HUNTINGTON, Emery County — They are men with families, hobbies and hometowns, but to the world outside of Huntington, the six men trapped in Crandall Canyon Mine are nameless and faceless, anonymous prisoners to the rock and coal surrounding them.

It's been nearly two days since the men were sealed off in a tunnel deep in the mine, but officials are still declining to issue any information on the miners' identities. Few people know who those men are, but as whispers of information wind through the tight-knit community of Huntington, even fewer people are willing to say what they've heard.

"That's part of the community bonding together to protect them," said Glenda Hansen, who owns one of the town's hair salons. "Yesterday everybody was talking about it, but now it's a protection issue, and it's our responsibility to protect our people and their families. ... They're grieving, they're scared, they're frightened, and people deal with the circumstances differently, and we don't want to get caught off guard."

Family members gathered at Canyon View Junior High School Tuesday, barricaded by a chain-link fence and police officials who prevented non-family members from approaching the facility.

Hansen said she voluntarily delivered food to the family members Monday, but Tuesday she was told that the town's residents would no longer be allowed inside the building for fear that residents would leave the school and talk to members of the media. Instead, the Red Cross is distributing any emergency essentials, Hansen said.

"We know everyone in there (trapped in the mine) one way or another, so it hits us really hard because we're all associated one way or another," Hansen said, hesitant to divulge too much information.

All over town Tuesday, strangers, suspected to be members of the media, were eyed suspiciously when they approached residents. Still, glimpses of the trapped men emerged from the community as residents expressed an overwhelming support for the men and their families.

One woman, who wished to remain unnamed, told of Cary "Flash" Allred, who is reportedly trapped in the mine. Allred is a family man, she said. Another man, who stopped momentarily at the town's gas station, said he heard from an old co-worker that a man with the last name Gonzales is with Allred. Another man said he heard one of the six miners is from Price; another is from nearby Cleveland.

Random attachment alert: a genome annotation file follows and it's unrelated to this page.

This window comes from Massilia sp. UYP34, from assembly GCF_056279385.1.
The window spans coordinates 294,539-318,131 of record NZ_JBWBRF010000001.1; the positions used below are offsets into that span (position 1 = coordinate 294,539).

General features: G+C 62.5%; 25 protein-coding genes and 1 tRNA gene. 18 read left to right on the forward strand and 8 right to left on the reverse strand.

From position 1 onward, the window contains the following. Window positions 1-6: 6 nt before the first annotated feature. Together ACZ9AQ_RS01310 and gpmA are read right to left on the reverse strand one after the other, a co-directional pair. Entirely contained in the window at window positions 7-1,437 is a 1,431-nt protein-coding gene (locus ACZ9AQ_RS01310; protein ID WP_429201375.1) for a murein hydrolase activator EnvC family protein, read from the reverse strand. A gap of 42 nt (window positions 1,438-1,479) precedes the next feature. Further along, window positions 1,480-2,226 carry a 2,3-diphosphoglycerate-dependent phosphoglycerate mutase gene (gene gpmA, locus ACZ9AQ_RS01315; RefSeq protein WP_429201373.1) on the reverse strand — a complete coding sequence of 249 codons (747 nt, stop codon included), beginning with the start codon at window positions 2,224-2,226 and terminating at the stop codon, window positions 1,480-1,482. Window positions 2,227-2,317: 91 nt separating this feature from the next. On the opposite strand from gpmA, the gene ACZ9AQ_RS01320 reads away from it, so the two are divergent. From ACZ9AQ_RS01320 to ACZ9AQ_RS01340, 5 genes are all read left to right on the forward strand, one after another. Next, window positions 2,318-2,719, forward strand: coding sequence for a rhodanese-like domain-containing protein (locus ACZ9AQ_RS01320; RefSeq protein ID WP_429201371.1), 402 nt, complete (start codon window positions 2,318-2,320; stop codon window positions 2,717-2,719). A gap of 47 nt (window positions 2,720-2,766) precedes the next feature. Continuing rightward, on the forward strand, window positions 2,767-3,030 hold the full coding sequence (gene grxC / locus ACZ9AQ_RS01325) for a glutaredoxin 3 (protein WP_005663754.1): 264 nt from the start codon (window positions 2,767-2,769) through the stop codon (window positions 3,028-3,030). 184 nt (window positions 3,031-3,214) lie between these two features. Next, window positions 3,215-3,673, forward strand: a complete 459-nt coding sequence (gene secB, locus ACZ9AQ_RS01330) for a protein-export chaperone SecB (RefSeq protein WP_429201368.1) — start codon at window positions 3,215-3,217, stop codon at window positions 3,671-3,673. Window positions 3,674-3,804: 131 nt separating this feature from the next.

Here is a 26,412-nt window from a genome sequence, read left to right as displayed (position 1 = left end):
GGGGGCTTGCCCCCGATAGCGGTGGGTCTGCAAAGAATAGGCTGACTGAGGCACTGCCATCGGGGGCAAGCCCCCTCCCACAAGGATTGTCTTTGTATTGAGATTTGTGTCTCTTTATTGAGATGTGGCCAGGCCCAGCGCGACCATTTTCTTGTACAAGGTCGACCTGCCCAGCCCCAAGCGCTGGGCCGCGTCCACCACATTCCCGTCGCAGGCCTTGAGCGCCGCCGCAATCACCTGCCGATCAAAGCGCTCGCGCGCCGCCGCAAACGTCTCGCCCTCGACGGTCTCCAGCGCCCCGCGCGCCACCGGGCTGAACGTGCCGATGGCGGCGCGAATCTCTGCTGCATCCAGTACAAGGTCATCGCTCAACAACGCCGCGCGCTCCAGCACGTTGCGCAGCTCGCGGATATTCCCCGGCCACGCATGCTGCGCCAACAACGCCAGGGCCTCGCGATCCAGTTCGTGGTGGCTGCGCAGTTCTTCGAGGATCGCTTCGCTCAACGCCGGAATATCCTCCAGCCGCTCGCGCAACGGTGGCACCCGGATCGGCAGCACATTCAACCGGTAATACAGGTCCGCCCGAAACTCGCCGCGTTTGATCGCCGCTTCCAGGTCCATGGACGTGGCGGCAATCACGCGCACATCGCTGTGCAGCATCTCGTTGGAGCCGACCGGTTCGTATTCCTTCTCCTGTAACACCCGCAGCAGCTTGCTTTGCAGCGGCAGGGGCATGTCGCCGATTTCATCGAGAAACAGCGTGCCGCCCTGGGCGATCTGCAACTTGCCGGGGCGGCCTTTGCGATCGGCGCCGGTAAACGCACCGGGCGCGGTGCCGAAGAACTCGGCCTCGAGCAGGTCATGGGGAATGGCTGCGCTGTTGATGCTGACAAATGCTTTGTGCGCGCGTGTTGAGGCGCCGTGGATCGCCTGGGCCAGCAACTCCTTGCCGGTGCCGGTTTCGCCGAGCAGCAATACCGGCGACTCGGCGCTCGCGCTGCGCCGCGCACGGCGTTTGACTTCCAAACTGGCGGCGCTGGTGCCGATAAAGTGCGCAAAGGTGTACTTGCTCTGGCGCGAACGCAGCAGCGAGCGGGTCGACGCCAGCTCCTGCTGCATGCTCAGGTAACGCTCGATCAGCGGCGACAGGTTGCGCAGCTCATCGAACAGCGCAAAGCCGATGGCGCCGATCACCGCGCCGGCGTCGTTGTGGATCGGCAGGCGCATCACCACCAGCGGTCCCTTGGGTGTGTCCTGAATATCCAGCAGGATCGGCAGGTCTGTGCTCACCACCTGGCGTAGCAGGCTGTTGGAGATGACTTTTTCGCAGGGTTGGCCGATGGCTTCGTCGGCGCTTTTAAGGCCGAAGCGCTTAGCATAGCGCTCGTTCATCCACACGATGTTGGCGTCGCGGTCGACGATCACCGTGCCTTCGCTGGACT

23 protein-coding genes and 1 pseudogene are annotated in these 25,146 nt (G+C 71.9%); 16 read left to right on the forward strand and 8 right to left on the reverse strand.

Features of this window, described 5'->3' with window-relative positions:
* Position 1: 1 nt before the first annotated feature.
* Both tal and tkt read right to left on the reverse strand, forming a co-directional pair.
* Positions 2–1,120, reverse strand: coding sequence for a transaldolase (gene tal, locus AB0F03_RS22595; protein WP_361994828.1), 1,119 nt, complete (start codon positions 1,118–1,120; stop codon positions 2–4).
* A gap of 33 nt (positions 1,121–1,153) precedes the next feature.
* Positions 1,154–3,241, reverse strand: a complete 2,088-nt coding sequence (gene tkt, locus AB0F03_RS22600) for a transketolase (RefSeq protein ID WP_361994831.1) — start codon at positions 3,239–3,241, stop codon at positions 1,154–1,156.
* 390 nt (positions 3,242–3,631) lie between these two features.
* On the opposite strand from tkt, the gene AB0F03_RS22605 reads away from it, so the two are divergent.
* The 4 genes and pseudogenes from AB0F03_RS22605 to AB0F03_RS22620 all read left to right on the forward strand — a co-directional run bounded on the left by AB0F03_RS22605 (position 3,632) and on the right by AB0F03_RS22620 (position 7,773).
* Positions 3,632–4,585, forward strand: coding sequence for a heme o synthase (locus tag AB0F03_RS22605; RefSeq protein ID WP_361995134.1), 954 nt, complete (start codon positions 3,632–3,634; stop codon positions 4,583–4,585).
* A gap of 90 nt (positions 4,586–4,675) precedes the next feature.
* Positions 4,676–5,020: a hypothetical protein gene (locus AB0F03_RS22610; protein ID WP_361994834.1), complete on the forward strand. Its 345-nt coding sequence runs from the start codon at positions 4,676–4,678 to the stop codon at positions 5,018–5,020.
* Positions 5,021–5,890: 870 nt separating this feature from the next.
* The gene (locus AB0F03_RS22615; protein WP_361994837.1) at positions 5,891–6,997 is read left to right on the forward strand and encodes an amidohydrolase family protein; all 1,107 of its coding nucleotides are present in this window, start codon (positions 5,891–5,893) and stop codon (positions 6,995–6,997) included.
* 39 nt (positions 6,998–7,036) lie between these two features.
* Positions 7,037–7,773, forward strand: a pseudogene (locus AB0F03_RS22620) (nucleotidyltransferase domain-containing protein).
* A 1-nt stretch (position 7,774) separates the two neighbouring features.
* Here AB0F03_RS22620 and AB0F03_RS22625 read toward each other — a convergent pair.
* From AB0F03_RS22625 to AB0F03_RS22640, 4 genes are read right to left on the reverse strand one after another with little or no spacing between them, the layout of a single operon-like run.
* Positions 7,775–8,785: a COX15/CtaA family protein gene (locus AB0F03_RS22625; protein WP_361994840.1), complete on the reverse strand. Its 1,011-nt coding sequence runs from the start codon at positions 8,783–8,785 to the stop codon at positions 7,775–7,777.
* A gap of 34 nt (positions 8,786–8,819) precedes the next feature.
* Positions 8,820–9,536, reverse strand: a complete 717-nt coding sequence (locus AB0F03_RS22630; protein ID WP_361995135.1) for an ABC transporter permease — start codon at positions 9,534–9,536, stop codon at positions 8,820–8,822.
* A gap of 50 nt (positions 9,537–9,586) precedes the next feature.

The rumors have spread from household to household with names of who might be trapped. Retired mine workers have called current employees, sons have told fathers, wives have called other wives.

Slowly, the picture is becoming more clear, but still, the men are invisible.

"I know their names," Mayor Hilary Gordon said. "I kind of feel bad that they aren't releasing them, but I assume it's because they don't want the families to be inundated with phone calls."

Gordon, whose desk was littered with fluorescent sticky notes Tuesday, said her phone has been ringing constantly with media requests. At 2 a.m. Tuesday, the phone calls became so bad that she unplugged her phone in an attempt to get some sleep.

Although her phone messages continued to mount Tuesday afternoon, Gordon continued to busy herself with feeding the miners' families — the only thing the city could do to help, Gordon said.

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Other communities are also getting involved. Castle Dale resident Carolyn Kay said she felt helpless watching the news reports of the families, so she decided to organize a fund-raiser for the families and hung bright green fliers around town to inform residents.

Donations are being gathered and delivered to the town's City Hall, and all of the money received will go to the miners' families, Kay said. More information on the fund-raiser can be obtained by calling Huntington City Hall at 801-687-2436.


E-mail: achoate@desnews.com